Many people assume wine is a passion for the rich. They picture Jay Gatsby toasting his Champagne coupe at a lavish party, or well-dressed couples stepping out of a limo at a winery tasting. Admission to the world of wine, it seems, comes at a price. For everyone else, there’s homebrew and boxed wine.
It’s true that some high-quality wines do cost a lot of money. One of the finest Burgundies, Domaine de la Romanée-Conti (DRC as it is known), commands thousands of dollars per bottle. But DRC is not the whole story. The celluloid ideal of fancy dinners and high price tags obscures the real world of wine behind it.
That world is not about money. It’s about deeply rooted connections to a place. It’s about family traditions built over generations. It’s about the simple pleasure of sharing a bottle with loved ones. And it is accessible to anyone keen to discover it.
I first came to understand wine in this way in the early 2000s, when, on summer visits to Germany, I would visit my grandmother in Baden – a German wine-growing region in the southwest. Her house was nestled in a sleepy village surrounded by rolling vineyards.
Every afternoon at around five p.m., we would sit on her terrace and pop a piccolo of bubbly (or a fino sherry or rosé). We’d sip our glasses in the late afternoon sun, talking about life, history, and any other topic that came to mind.
Perhaps this sounds like another pastime for the well-off, but it’s not: the wine we were drinking cost about 2€ and was purchased from the garage of the local vintner up the street, whose family had been crushing grapes for about 300 years. With the same money, we could have bought a couple of packs of gum and sat there enjoying very different bubbles.
I tell this story to highlight that enjoying wine is not about spending a particular amount. In my view, it’s about embracing a particular ethos defined by three things.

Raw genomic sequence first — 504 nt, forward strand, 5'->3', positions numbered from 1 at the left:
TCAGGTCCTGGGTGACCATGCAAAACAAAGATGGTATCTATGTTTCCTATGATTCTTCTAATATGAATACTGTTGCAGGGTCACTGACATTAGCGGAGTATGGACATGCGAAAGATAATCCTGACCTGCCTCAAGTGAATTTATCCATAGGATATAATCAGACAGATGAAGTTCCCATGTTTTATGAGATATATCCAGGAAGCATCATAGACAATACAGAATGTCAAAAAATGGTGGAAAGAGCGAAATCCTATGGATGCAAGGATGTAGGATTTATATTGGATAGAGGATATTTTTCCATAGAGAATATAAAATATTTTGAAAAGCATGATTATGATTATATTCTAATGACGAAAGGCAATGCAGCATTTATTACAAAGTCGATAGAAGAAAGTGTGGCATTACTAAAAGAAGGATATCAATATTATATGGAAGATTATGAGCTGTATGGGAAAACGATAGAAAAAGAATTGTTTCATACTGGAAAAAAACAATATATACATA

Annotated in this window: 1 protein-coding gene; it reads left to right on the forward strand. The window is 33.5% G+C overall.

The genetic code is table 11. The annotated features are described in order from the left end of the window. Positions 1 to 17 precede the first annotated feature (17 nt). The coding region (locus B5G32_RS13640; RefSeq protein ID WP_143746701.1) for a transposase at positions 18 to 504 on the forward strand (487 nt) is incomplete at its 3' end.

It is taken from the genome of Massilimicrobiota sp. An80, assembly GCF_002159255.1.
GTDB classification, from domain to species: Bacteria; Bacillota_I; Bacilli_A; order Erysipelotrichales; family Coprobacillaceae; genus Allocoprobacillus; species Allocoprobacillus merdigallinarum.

First, an understanding that wine is a portal to a place, a history, and a culture. That bubbly tasted like quaint Baden, just as I’ve had Cabs that taste like ambitious Napa and Brunellos that taste like rustic Tuscany. A good wine will convey something about its birthplace – is it hot? Is it rocky? Is its winemaking culture focused on modern, fruity styles or traditional, rustic bottles? To receive this message does not require a sommelier education; it just requires that you pay attention.
Second, wine is an agricultural product. If you think wine is “snobby,” spend a day with a winemaker. Winemakers are farmers at heart – many will tell you that they make their wine in the vineyards, as the quality of the raw materials dictates the quality of the final product. Their mud-caked boots and purple fingernails betray how hard they work, and while they speak intelligently about wine, they do so without an ounce of pretension.
Third, wine is not just a drink; it is part of a good life. Many people overcomplicate wine, but, at its core, wine is a simple thing that is meant to be enjoyed and shared with others. Wine adds something to gatherings with friends and family. It decelerates the tempo of the experience, shifting us into relaxation mode – not only through the effects of alcohol (an incidental attribute, not a defining feature) but through the slow ritual of pouring, sipping, and savouring.
The wonderful thing about this ethos is that it is open to all; it’s an attitude that anyone can adopt, regardless of their bank balance. All you need is a decent bottle of wine (try one from Chile, Argentina, or South Africa – regions where quality wines with a sense of place can be found at sub-$20 prices) and, ideally, a couple of friends with whom to share it. Even better if you can find yourself a terrace that catches the afternoon sun.
Yule is COO of InVintory, an innovative wine collecting app based in Toronto. With an extensive background in wine, from working at a winery to managing private cellars, she aims to demystify the world of wine, helping people proceed through it with confidence and thereby unlock the pleasure that this ancient tradition can offer. For interview requests, click here.
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